LA
12/20/2010 05:12 am ET Updated May 25, 2011

California Hangs In Balance Of Mid-Term Election

For most of the 20th century, California had virtually no role in congressional leadership. The all-powerful committee chairs were from the South, the rust belt, and the northeast. Even though California was fast-growing and a substantial contributor to the nation's power, the "pork" and federal attention disproportionately found its way to states such as Arkansas, West Virginia, Mississippi, Texas, and Massachusetts because that's where the committee chairs and speakers were from. Nancy Pelosi made history not only as the first woman to ascend to the high office of Speaker, but as the first Californian.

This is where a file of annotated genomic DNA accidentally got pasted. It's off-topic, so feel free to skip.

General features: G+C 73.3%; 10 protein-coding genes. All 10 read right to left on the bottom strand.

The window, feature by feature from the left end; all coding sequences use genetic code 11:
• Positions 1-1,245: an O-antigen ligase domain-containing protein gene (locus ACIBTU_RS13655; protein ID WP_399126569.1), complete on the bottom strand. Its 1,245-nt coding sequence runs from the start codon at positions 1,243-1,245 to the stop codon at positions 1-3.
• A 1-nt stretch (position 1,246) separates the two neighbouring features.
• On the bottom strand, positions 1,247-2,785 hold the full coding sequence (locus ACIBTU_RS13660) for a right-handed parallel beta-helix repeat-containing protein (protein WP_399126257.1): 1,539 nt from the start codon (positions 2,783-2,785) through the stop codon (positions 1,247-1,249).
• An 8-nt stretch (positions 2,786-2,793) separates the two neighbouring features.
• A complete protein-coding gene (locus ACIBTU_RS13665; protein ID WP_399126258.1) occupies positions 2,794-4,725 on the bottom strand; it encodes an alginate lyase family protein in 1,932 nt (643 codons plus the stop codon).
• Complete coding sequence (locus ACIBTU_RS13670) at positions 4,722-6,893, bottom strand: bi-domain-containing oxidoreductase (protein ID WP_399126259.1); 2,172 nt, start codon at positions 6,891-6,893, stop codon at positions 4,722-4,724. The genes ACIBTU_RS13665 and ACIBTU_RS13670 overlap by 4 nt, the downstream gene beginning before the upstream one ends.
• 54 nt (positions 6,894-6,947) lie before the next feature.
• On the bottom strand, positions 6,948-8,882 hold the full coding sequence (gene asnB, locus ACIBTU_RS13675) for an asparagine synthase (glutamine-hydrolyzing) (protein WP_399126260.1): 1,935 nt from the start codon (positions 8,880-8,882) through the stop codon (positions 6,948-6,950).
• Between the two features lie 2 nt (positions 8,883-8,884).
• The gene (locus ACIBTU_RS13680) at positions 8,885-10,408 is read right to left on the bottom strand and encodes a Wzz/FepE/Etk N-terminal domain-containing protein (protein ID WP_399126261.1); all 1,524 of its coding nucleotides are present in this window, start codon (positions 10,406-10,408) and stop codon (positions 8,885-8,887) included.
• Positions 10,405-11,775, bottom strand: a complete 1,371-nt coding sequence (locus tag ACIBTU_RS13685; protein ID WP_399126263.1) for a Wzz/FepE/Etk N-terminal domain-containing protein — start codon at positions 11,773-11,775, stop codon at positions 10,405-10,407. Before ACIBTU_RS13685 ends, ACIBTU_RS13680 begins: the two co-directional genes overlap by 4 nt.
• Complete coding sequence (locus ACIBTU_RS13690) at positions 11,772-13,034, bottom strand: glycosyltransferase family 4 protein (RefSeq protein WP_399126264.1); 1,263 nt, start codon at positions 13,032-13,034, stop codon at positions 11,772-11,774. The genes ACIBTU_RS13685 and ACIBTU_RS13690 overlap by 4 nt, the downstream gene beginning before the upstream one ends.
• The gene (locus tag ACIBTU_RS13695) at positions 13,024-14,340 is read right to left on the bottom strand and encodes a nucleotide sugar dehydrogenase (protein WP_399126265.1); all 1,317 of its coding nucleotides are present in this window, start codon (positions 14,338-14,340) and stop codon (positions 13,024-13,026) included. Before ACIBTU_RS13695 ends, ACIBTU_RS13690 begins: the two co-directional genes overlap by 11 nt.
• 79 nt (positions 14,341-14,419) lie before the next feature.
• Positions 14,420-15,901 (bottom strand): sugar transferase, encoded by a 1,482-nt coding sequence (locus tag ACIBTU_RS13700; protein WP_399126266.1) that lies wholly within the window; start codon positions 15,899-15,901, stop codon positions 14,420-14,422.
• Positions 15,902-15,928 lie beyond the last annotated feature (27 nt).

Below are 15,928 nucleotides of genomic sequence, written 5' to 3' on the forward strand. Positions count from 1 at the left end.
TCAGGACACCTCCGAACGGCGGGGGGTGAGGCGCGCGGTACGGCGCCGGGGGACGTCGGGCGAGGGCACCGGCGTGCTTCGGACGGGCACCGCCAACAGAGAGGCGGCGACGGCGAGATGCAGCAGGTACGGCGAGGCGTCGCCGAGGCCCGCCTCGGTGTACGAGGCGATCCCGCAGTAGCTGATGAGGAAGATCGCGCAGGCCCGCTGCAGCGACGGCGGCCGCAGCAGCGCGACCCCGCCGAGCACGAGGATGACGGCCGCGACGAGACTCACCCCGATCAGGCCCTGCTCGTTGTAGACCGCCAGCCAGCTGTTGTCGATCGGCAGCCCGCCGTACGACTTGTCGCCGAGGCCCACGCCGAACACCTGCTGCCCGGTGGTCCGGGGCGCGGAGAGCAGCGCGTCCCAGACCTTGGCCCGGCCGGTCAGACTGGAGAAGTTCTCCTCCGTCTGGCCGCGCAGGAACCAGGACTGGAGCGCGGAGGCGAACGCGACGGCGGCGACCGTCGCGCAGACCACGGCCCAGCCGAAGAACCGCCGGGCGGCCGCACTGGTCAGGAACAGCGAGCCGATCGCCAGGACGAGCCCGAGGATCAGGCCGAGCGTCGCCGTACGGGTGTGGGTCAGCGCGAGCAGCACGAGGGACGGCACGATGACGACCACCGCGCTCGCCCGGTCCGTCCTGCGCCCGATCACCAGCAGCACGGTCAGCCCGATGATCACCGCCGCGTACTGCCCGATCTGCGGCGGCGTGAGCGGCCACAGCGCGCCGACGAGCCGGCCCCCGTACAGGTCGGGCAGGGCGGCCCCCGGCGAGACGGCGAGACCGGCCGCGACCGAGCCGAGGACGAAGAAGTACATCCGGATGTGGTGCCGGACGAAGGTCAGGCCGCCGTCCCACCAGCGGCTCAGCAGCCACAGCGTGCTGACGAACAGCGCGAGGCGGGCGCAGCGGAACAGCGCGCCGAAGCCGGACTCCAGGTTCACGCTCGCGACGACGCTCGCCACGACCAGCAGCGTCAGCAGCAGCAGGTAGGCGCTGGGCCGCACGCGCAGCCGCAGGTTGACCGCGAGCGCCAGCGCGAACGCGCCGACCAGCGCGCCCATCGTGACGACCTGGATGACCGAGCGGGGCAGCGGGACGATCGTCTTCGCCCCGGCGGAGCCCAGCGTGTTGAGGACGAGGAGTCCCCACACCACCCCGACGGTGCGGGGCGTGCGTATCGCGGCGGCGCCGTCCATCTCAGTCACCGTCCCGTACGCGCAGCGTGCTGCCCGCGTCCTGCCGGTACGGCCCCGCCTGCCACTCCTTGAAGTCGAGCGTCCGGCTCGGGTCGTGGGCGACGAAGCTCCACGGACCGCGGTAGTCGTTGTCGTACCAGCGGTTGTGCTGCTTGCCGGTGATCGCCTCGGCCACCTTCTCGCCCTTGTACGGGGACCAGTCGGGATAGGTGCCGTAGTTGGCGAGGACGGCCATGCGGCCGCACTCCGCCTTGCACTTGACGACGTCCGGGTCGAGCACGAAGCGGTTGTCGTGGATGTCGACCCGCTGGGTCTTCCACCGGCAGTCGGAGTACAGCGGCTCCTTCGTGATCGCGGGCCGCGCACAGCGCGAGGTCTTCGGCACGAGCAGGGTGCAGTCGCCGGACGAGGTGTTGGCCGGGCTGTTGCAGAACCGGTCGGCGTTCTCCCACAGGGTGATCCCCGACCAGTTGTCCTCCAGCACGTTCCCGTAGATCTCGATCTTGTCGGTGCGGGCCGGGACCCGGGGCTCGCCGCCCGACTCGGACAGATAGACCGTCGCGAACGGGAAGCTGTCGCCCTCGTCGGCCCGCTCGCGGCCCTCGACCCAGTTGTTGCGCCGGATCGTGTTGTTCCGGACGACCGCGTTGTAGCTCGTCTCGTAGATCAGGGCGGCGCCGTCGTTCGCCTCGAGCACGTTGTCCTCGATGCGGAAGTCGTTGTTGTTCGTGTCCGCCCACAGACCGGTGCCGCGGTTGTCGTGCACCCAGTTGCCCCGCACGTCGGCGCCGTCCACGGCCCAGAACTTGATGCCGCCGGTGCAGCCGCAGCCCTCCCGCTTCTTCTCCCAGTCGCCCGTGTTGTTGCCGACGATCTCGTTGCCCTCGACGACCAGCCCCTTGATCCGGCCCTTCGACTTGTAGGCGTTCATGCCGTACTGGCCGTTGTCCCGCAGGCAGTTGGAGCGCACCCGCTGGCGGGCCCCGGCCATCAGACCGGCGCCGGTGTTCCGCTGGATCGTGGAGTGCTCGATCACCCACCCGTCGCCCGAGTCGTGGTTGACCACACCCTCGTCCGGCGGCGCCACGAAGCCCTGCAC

Obviously, if the Democrats lose control of Congress next month, Madame Speaker will become Madame Spoken. But so much more is at stake. Four California members of the House of Representatives chair some of the most powerful of that body's committees. Two of the most powerful are from Los Angeles, the first time L.A. and not just San Francisco has had that kind of influence. They'd all be gone.

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